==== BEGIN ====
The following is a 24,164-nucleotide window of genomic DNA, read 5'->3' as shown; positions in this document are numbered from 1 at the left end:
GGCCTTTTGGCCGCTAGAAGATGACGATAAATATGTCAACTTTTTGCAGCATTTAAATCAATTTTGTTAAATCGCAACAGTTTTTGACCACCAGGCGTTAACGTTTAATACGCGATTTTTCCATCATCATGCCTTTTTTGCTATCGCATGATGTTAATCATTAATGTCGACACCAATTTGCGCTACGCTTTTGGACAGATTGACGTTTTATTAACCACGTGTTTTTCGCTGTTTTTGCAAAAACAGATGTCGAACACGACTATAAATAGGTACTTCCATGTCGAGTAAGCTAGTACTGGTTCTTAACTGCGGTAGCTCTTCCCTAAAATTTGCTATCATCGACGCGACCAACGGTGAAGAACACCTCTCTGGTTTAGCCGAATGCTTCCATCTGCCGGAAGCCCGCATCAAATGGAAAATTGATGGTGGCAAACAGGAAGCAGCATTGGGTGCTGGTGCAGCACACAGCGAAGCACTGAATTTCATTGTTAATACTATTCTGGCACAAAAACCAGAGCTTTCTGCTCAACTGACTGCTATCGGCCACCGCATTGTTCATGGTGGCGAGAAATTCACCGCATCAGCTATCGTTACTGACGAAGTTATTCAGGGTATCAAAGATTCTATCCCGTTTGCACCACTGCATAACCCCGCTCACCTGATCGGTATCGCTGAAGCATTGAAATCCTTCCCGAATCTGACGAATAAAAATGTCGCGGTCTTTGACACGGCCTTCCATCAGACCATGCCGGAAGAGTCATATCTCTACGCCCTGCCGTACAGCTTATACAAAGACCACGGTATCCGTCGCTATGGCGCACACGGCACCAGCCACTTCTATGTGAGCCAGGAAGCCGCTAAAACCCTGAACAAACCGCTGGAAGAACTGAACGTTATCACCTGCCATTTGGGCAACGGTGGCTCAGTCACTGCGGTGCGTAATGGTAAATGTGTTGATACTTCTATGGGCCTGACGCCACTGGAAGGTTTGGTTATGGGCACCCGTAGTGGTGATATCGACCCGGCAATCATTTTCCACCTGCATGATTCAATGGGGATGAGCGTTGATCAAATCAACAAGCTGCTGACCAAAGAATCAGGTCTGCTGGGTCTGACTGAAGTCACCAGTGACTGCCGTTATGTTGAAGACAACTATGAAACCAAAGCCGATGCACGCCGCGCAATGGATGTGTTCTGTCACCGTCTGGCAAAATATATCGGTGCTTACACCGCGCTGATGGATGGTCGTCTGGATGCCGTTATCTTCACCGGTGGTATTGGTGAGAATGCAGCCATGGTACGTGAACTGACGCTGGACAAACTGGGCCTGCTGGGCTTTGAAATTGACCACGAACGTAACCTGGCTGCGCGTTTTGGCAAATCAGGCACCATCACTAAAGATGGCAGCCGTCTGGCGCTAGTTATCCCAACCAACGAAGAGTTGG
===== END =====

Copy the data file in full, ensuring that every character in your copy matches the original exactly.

The following is a 24,164-nucleotide window of genomic DNA, read 5'->3' as shown; positions in this document are numbered from 1 at the left end:
GGCCTTTTGGCCGCTAGAAGATGACGATAAATATGTCAACTTTTTGCAGCATTTAAATCAATTTTGTTAAATCGCAACAGTTTTTGACCACCAGGCGTTAACGTTTAATACGCGATTTTTCCATCATCATGCCTTTTTTGCTATCGCATGATGTTAATCATTAATGTCGACACCAATTTGCGCTACGCTTTTGGACAGATTGACGTTTTATTAACCACGTGTTTTTCGCTGTTTTTGCAAAAACAGATGTCGAACACGACTATAAATAGGTACTTCCATGTCGAGTAAGCTAGTACTGGTTCTTAACTGCGGTAGCTCTTCCCTAAAATTTGCTATCATCGACGCGACCAACGGTGAAGAACACCTCTCTGGTTTAGCCGAATGCTTCCATCTGCCGGAAGCCCGCATCAAATGGAAAATTGATGGTGGCAAACAGGAAGCAGCATTGGGTGCTGGTGCAGCACACAGCGAAGCACTGAATTTCATTGTTAATACTATTCTGGCACAAAAACCAGAGCTTTCTGCTCAACTGACTGCTATCGGCCACCGCATTGTTCATGGTGGCGAGAAATTCACCGCATCAGCTATCGTTACTGACGAAGTTATTCAGGGTATCAAAGATTCTATCCCGTTTGCACCACTGCATAACCCCGCTCACCTGATCGGTATCGCTGAAGCATTGAAATCCTTCCCGAATCTGACGAATAAAAATGTCGCGGTCTTTGACACGGCCTTCCATCAGACCATGCCGGAAGAGTCATATCTCTACGCCCTGCCGTACAGCTTATACAAAGACCACGGTATCCGTCGCTATGGCGCACACGGCACCAGCCACTTCTATGTGAGCCAGGAAGCCGCTAAAACCCTGAACAAACCGCTGGAAGAACTGAACGTTATCACCTGCCATTTGGGCAACGGTGGCTCAGTCACTGCGGTGCGTAATGGTAAATGTGTTGATACTTCTATGGGCCTGACGCCACTGGAAGGTTTGGTTATGGGCACCCGTAGTGGTGATATCGACCCGGCAATCATTTTCCACCTGCATGATTCAATGGGGATGAGCGTTGATCAAATCAACAAGCTGCTGACCAAAGAATCAGGTCTGCTGGGTCTGACTGAAGTCACCAGTGACTGCCGTTATGTTGAAGACAACTATGAAACCAAAGCCGATGCACGCCGCGCAATGGATGTGTTCTGTCACCGTCTGGCAAAATATATCGGTGCTTACACCGCGCTGATGGATGGTCGTCTGGATGCCGTTATCTTCACCGGTGGTATTGGTGAGAATGCAGCCATGGTACGTGAACTGACGCTGGACAAACTGGGCCTGCTGGGCTTTGAAATTGACCACGAACGTAACCTGGCTGCGCGTTTTGGCAAATCAGGCACCATCACTAAAGATGGCAGCCGTCTGGCGCTAGTTATCCCAACCAACGAAGAGTTGG